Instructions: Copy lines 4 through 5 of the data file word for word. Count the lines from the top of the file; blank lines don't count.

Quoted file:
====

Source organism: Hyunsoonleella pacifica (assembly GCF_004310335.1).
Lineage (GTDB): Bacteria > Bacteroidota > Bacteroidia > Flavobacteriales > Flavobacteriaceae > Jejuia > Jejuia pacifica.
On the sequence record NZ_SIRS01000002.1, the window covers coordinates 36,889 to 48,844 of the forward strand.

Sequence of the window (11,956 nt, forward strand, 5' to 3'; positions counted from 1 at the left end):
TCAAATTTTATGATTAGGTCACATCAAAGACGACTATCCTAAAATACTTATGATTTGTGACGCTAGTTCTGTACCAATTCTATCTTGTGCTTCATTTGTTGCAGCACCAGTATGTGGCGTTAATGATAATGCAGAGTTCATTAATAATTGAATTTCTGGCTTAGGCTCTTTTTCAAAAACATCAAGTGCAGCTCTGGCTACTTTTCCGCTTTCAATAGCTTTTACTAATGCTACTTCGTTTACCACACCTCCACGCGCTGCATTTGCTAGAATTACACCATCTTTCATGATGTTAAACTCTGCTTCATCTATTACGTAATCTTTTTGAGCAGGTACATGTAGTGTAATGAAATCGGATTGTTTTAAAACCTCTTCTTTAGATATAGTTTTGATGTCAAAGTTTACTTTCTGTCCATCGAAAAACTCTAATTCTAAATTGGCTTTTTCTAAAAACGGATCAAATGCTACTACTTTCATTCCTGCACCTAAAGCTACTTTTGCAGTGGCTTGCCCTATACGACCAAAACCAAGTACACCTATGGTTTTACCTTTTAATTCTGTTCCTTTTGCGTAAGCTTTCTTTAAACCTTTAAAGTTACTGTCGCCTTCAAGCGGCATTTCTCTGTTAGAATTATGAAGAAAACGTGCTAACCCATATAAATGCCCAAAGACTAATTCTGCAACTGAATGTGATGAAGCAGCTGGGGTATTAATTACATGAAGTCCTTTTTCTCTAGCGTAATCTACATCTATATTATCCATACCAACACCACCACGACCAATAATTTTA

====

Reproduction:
Sequence of the window (11,956 nt, forward strand, 5' to 3'; positions counted from 1 at the left end):
TCAAATTTTATGATTAGGTCACATCAAAGACGACTATCCTAAAATACTTATGATTTGTGACGCTAGTTCTGTACCAATTCTATCTTGTGCTTCATTTGTTGCAGCACCAGTATGTGGCGTTAATGATAATGCAGAGTTCATTAATAATTGAATTTCTGGCTTAGGCTCTTTTTCAAAAACATCAAGTGCAGCTCTGGCTACTTTTCCGCTTTCAATAGCTTTTACTAATGCTACTTCGTTTACCACACCTCCACGCGCTGCATTTGCTAGAATTACACCATCTTTCATGATGTTAAACTCTGCTTCATCTATTACGTAATCTTTTTGAGCAGGTACATGTAGTGTAATGAAATCGGATTGTTTTAAAACCTCTTCTTTAGATATAGTTTTGATGTCAAAGTTTACTTTCTGTCCATCGAAAAACTCTAATTCTAAATTGGCTTTTTCTAAAAACGGATCAAATGCTACTACTTTCATTCCTGCACCTAAAGCTACTTTTGCAGTGGCTTGCCCTATACGACCAAAACCAAGTACACCTATGGTTTTACCTTTTAATTCTGTTCCTTTTGCGTAAGCTTTCTTTAAACCTTTAAAGTTACTGTCGCCTTCAAGCGGCATTTCTCTGTTAGAATTATGAAGAAAACGTGCTAACCCATATAAATGCCCAAAGACTAATTCTGCAACTGAATGTGATGAAGCAGCTGGGGTATTAATTACATGAAGTCCTTTTTCTCTAGCGTAATCTACATCTATATTATCCATACCAACACCACCACGACCAATAATTTTA